This week, I received several e-mails promoting “V-Week” events—film screenings, panel discussions, Oprah praising sessions, etc. But while vaginas are certainly to be celebrated (believe me—I love vaginas just as much as the next guy), I take issue with the V-Week Chocolate Vagina sale. In their rush to promote their vaginas, Stanford women have forgotten that chocolates are not just random collections of sugar, melted together for our idle amusement, consumed only to satisfy our human desires. No—chocolates are special. Each one has a unique taste, a special quality that should be appreciated and respected.
By selling their chocolate vaginas, V-Week proponents are saying that chocolates are just objects to be sold, commodities to place on the market, to use only for profit and personal gain. Even worse, the V-Week women fail to recognize chocolate diversity. Gone are the distinctions between white and black, sweet and semi-sweet, dark and light. Gone are the caramel chocolates and the hot chocolates, the Belgian chocolates and the Swiss chocolates, the whipped chocolates and the mint chocolates. By selling their uniform vaginas, the women of Stanford deny the diversity and specialness of chocolates everywhere.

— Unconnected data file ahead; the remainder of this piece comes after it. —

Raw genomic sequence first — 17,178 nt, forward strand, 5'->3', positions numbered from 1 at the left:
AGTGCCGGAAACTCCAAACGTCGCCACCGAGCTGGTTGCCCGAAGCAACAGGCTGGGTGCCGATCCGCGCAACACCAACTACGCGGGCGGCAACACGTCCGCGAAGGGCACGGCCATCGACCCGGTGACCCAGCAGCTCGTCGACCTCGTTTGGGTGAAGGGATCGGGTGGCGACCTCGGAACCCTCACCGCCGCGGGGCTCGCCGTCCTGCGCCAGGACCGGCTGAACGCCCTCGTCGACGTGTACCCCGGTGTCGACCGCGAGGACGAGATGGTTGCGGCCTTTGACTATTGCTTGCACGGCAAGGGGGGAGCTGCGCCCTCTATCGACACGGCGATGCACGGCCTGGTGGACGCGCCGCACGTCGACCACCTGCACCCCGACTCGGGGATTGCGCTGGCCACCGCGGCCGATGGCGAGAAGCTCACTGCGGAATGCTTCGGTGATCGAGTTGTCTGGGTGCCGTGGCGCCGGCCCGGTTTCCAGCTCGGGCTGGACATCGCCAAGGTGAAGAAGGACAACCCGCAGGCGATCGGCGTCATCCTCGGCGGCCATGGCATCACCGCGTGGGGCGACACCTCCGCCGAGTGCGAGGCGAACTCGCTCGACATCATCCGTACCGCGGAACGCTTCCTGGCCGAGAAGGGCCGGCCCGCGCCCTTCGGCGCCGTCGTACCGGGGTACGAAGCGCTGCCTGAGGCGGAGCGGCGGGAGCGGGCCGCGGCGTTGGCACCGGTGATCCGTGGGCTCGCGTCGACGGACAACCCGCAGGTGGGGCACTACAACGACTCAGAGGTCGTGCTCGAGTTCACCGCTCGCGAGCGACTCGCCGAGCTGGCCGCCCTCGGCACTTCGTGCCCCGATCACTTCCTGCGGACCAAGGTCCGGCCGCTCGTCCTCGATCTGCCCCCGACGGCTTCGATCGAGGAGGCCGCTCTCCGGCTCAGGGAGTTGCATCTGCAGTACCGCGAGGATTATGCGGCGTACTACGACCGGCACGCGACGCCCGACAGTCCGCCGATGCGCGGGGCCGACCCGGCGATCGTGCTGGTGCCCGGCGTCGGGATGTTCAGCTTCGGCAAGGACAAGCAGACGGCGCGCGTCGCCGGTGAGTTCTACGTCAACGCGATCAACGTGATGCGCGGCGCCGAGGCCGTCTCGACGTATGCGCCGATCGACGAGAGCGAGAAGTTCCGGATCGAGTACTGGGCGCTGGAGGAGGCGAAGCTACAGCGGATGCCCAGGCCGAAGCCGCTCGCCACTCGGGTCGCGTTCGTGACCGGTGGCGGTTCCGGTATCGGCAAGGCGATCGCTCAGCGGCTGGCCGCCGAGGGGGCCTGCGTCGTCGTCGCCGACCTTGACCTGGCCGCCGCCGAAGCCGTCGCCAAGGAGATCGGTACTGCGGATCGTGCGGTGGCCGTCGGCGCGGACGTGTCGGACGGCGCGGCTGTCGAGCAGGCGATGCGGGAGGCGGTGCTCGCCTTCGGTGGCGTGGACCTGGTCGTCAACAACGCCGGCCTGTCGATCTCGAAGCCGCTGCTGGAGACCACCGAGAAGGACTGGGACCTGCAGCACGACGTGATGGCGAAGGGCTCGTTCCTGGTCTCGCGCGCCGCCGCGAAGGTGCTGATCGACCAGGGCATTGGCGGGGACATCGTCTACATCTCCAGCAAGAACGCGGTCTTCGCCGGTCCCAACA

As a chocolate advocate, I can’t sit idly by, chewing on vaginas and watching as the chocolates I love so much suffer at the hands of feminists. No! I must take a stand! I must make a statement so that this objectification can never happen again! To all chocolate lovers—join me in boycotting chocolate vaginas. Help me send a message that will not soon be forgotten: Chocolates deserve our respect and admiration. They are not objects to be used to fulfill human urges, but are instead sensitive and delicates bundles of joy that we should strive to protect from fat kids, nutritionists, and heat sources.